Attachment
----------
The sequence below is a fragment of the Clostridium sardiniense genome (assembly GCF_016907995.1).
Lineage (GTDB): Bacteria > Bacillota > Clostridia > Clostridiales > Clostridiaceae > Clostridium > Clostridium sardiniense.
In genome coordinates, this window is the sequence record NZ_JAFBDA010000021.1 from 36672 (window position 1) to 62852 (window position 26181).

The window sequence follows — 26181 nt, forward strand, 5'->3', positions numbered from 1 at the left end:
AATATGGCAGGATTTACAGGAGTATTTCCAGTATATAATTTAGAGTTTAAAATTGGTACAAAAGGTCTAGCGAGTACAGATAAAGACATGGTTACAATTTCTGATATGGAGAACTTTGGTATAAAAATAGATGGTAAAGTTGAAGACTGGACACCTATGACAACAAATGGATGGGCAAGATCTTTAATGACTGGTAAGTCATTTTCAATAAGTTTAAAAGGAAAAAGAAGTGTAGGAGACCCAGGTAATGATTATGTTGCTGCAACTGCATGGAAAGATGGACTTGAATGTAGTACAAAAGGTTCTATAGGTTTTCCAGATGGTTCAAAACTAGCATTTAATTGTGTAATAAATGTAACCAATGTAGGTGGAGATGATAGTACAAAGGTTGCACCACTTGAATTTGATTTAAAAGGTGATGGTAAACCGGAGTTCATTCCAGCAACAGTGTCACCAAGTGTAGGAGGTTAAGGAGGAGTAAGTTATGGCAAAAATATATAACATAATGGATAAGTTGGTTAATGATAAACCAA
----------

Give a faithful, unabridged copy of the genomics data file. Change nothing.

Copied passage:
The sequence below is a fragment of the Clostridium sardiniense genome (assembly GCF_016907995.1).
Lineage (GTDB): Bacteria > Bacillota > Clostridia > Clostridiales > Clostridiaceae > Clostridium > Clostridium sardiniense.
In genome coordinates, this window is the sequence record NZ_JAFBDA010000021.1 from 36672 (window position 1) to 62852 (window position 26181).

The window sequence follows — 26181 nt, forward strand, 5'->3', positions numbered from 1 at the left end:
AATATGGCAGGATTTACAGGAGTATTTCCAGTATATAATTTAGAGTTTAAAATTGGTACAAAAGGTCTAGCGAGTACAGATAAAGACATGGTTACAATTTCTGATATGGAGAACTTTGGTATAAAAATAGATGGTAAAGTTGAAGACTGGACACCTATGACAACAAATGGATGGGCAAGATCTTTAATGACTGGTAAGTCATTTTCAATAAGTTTAAAAGGAAAAAGAAGTGTAGGAGACCCAGGTAATGATTATGTTGCTGCAACTGCATGGAAAGATGGACTTGAATGTAGTACAAAAGGTTCTATAGGTTTTCCAGATGGTTCAAAACTAGCATTTAATTGTGTAATAAATGTAACCAATGTAGGTGGAGATGATAGTACAAAGGTTGCACCACTTGAATTTGATTTAAAAGGTGATGGTAAACCGGAGTTCATTCCAGCAACAGTGTCACCAAGTGTAGGAGGTTAAGGAGGAGTAAGTTATGGCAAAAATATATAACATAATGGATAAGTTGGTTAATGATAAACCAA